There are a ton of free resources online to learn just about anything you could ever need to know about systems/networking/programming.
Linux isn't a bad hobby to pick up. I find that most tech people can't even use it. However, it really feels like a niche market, and there's a bit of a learning curve (as with anything).
I don't know much about networking, personally. But there are guys who exclusively do networking and they seem to make pretty decent money (more than decent). Just about any kind of Cisco/Juniper/insert-network-vendor-here type of stuff requires someone who specializes in that kind of thing.
Windows sysadmin stuff is probably the easiest to learn, since there is a lot of GUI involved. However, large Active Directory environments relying heavily on group policy can get pretty confusing, quickly. I also get the impression that there are a lot of Windows admins out there, resulting in less pay and more competition. Everyone seems to know the basics, but the more advanced stuff is known by far less people.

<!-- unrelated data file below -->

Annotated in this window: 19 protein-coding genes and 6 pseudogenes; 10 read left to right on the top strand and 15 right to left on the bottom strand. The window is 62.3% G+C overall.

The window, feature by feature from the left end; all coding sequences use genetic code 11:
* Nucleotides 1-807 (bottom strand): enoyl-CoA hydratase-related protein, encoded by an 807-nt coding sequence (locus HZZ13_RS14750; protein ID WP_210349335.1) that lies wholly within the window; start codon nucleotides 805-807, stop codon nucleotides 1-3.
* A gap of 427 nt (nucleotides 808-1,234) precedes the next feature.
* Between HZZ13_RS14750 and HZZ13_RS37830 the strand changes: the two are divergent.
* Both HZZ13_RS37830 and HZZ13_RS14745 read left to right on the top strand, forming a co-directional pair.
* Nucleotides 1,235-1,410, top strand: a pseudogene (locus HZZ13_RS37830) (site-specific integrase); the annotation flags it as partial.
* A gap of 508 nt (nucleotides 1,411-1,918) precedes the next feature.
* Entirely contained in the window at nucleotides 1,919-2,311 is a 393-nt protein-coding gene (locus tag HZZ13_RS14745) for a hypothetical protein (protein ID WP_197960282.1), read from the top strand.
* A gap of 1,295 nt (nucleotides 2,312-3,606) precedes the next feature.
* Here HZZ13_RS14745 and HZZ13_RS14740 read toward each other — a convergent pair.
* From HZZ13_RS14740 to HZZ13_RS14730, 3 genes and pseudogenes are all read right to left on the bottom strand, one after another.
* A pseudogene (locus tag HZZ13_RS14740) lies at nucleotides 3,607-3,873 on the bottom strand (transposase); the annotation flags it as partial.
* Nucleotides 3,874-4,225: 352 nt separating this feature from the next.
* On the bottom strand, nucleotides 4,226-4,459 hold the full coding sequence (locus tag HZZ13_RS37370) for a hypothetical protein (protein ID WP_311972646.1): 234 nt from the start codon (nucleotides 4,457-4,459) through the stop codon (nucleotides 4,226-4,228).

You can't really go wrong with programming. There's a massive demand for it. I don't think you really need to be a GOD to actually make a livable income from it either. Most people, flat out, cannot program. At all. So you're already at an advantage if you can do it, period.
Unfortunately, the "break & fix technician" jobs pay absolutely dogshit money and they're all part-time roles. Which is really a shame, because I really enjoy building computers and fixing broken ones. However, you're likely to end up in a Geek Squad or similar role making about $14/hr working maybe 30 hours per week if you're lucky, with zero health insurance.
I've also heard there's some kind of Apple/Mac admin niche market, but I'm not too sure about that.
Sorry if I didn't leave you with a smoking-gun type of answer to your question about which roles to pursue. Maybe shoot for NJ datacenters/hosting companies? You can take a lower level position there but you'll learn a lot of neat and useful stuff very quickly. Mostly about hosting/email/Linux/networking/internet/maybe-Windows. And you can move up to a sysadmin role down the road or maybe even become a "networking guy".
Maybe also consider learning AWS (Amazon Web Services). I see a lot of jobs asking for that these days. They're mostly the Linux sysadmin/engineer kind though.